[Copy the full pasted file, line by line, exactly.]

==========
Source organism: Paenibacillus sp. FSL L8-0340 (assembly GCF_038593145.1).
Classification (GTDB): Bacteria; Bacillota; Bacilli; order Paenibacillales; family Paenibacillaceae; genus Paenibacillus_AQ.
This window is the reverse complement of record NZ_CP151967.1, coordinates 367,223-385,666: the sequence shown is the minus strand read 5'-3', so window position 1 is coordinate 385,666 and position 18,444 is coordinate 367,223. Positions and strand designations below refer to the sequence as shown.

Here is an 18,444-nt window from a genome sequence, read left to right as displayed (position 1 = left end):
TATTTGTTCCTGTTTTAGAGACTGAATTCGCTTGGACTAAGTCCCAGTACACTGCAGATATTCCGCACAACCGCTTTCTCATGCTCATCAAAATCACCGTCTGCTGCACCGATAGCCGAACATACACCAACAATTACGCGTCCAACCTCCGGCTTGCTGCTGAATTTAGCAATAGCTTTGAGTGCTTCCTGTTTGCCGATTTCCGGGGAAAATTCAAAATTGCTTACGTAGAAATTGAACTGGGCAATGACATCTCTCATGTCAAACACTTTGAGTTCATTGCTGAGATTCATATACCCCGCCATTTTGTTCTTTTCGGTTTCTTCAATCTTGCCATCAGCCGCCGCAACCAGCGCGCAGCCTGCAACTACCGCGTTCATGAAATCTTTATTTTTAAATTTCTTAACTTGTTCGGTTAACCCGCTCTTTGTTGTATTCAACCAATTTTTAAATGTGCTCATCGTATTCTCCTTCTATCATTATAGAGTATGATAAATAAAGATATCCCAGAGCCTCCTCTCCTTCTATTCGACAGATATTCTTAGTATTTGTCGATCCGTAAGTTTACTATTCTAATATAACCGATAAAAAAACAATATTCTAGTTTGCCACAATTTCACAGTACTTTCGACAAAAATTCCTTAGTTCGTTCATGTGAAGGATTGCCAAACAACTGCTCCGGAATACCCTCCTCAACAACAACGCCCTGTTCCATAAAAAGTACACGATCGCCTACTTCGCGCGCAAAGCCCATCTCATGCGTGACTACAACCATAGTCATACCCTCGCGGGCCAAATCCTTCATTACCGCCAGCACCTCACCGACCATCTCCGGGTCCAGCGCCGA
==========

Source organism: Paenibacillus sp. FSL L8-0340 (assembly GCF_038593145.1).
Classification (GTDB): Bacteria; Bacillota; Bacilli; order Paenibacillales; family Paenibacillaceae; genus Paenibacillus_AQ.
This window is the reverse complement of record NZ_CP151967.1, coordinates 367,223-385,666: the sequence shown is the minus strand read 5'-3', so window position 1 is coordinate 385,666 and position 18,444 is coordinate 367,223. Positions and strand designations below refer to the sequence as shown.

Here is an 18,444-nt window from a genome sequence, read left to right as displayed (position 1 = left end):
TATTTGTTCCTGTTTTAGAGACTGAATTCGCTTGGACTAAGTCCCAGTACACTGCAGATATTCCGCACAACCGCTTTCTCATGCTCATCAAAATCACCGTCTGCTGCACCGATAGCCGAACATACACCAACAATTACGCGTCCAACCTCCGGCTTGCTGCTGAATTTAGCAATAGCTTTGAGTGCTTCCTGTTTGCCGATTTCCGGGGAAAATTCAAAATTGCTTACGTAGAAATTGAACTGGGCAATGACATCTCTCATGTCAAACACTTTGAGTTCATTGCTGAGATTCATATACCCCGCCATTTTGTTCTTTTCGGTTTCTTCAATCTTGCCATCAGCCGCCGCAACCAGCGCGCAGCCTGCAACTACCGCGTTCATGAAATCTTTATTTTTAAATTTCTTAACTTGTTCGGTTAACCCGCTCTTTGTTGTATTCAACCAATTTTTAAATGTGCTCATCGTATTCTCCTTCTATCATTATAGAGTATGATAAATAAAGATATCCCAGAGCCTCCTCTCCTTCTATTCGACAGATATTCTTAGTATTTGTCGATCCGTAAGTTTACTATTCTAATATAACCGATAAAAAAACAATATTCTAGTTTGCCACAATTTCACAGTACTTTCGACAAAAATTCCTTAGTTCGTTCATGTGAAGGATTGCCAAACAACTGCTCCGGAATACCCTCCTCAACAACAACGCCCTGTTCCATAAAAAGTACACGATCGCCTACTTCGCGCGCAAAGCCCATCTCATGCGTGACTACAACCATAGTCATACCCTCGCGGGCCAAATCCTTCATTACCGCCAGCACCTCACCGACCATCTCCGGGTCCAGCGCCGA